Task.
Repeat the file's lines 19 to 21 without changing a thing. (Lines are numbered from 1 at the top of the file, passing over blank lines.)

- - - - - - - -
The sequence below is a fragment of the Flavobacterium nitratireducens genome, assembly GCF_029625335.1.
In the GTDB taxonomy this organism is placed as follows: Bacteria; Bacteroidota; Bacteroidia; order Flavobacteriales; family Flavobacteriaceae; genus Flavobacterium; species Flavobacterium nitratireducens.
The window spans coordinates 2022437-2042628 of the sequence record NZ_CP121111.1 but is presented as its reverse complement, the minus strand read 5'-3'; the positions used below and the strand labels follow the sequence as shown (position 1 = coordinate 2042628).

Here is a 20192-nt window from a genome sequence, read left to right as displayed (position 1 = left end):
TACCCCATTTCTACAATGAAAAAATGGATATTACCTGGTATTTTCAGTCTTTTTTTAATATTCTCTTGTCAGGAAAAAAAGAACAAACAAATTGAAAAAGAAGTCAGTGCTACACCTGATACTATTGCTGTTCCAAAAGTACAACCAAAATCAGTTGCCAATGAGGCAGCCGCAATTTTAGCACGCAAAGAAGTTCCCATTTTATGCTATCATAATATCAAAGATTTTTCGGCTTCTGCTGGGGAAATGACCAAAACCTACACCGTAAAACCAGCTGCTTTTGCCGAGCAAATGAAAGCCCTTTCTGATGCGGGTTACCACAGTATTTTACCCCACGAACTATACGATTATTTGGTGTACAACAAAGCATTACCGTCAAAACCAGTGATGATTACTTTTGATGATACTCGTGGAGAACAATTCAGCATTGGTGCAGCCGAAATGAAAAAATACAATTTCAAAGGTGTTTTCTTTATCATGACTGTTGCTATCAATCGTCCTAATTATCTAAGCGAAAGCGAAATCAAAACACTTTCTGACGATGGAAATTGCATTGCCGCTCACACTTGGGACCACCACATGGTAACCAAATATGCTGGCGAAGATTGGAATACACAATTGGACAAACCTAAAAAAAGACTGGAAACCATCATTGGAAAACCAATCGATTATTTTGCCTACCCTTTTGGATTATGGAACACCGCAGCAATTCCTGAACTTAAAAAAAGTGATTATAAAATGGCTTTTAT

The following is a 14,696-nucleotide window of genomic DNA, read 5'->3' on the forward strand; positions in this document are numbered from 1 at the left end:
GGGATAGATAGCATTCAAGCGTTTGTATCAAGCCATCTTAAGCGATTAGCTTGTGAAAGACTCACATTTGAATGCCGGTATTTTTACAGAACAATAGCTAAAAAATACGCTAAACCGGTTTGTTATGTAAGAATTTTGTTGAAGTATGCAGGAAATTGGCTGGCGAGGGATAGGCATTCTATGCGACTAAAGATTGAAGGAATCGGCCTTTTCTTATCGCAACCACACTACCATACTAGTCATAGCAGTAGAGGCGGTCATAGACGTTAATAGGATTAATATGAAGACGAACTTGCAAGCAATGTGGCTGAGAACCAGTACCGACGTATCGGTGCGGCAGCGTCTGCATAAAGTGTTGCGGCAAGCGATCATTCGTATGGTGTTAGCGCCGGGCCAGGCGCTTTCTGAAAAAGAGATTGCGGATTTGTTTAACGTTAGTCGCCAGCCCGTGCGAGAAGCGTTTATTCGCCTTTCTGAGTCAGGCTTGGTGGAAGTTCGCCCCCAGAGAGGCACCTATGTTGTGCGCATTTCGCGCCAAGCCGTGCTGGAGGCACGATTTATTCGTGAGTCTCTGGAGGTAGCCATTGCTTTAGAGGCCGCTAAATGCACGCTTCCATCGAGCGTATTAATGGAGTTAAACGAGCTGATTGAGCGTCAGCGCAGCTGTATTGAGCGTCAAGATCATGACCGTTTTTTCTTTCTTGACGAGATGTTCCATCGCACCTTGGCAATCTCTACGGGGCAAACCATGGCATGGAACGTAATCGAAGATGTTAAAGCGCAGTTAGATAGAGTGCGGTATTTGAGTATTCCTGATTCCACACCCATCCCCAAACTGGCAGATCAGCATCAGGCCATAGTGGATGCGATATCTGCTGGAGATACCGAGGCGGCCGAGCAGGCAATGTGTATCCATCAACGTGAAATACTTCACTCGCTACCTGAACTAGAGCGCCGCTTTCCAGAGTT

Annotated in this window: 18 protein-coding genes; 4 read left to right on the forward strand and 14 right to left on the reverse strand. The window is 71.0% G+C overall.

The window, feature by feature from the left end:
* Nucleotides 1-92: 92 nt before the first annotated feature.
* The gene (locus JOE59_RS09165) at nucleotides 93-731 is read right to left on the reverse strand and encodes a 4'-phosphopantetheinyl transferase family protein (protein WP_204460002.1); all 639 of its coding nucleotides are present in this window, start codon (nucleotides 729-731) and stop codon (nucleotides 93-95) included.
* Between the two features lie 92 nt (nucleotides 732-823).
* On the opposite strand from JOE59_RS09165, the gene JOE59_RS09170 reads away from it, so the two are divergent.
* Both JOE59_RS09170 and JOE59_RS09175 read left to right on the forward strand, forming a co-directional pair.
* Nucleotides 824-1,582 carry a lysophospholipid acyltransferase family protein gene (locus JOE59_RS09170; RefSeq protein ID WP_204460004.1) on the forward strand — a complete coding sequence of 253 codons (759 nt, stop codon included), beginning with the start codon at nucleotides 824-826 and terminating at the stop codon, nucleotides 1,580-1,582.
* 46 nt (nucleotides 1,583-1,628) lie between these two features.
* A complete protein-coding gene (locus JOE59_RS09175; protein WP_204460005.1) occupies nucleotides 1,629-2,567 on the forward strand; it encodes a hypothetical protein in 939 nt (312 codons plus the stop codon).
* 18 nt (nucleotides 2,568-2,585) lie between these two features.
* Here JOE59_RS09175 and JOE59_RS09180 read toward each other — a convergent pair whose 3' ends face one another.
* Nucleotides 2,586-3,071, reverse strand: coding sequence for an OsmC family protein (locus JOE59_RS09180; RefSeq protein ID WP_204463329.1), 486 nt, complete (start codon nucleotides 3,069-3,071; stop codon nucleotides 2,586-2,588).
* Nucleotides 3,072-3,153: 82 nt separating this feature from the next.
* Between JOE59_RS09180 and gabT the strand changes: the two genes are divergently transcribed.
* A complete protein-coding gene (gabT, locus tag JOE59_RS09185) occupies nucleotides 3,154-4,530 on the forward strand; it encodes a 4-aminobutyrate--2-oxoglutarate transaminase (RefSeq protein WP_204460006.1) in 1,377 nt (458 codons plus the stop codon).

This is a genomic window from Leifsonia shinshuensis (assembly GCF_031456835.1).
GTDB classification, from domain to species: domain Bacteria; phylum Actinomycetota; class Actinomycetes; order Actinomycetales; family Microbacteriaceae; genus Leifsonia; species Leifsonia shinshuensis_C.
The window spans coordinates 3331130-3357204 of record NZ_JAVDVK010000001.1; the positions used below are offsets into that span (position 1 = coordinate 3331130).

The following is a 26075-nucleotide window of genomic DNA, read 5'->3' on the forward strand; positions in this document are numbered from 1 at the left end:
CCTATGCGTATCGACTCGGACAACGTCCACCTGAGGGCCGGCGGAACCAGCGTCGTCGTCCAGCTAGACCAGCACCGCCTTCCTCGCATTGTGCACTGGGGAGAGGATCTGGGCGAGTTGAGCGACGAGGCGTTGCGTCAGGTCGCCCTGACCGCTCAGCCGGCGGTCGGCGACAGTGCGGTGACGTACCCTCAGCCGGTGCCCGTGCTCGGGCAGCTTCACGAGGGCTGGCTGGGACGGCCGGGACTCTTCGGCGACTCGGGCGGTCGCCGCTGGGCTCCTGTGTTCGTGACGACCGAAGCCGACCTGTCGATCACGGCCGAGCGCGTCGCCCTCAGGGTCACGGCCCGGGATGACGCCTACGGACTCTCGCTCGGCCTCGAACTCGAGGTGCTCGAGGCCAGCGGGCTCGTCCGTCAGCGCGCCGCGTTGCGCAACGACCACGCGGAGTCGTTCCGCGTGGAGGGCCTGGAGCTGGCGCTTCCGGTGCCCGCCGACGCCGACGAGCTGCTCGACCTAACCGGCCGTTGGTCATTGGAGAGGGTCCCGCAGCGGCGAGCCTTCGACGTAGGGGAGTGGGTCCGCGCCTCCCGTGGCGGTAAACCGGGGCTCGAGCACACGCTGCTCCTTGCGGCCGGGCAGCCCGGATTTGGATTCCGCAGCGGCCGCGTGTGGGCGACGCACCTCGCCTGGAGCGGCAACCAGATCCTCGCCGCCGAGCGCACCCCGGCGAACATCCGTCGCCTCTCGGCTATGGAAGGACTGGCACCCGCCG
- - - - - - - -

* Here JOE59_RS09175 and JOE59_RS09180 read toward each other — a convergent pair whose 3' ends face one another.
* Nucleotides 2,586-3,071, reverse strand: coding sequence for an OsmC family protein (locus JOE59_RS09180; RefSeq protein ID WP_204463329.1), 486 nt, complete (start codon nucleotides 3,069-3,071; stop codon nucleotides 2,586-2,588).
* Nucleotides 3,072-3,153: 82 nt separating this feature from the next.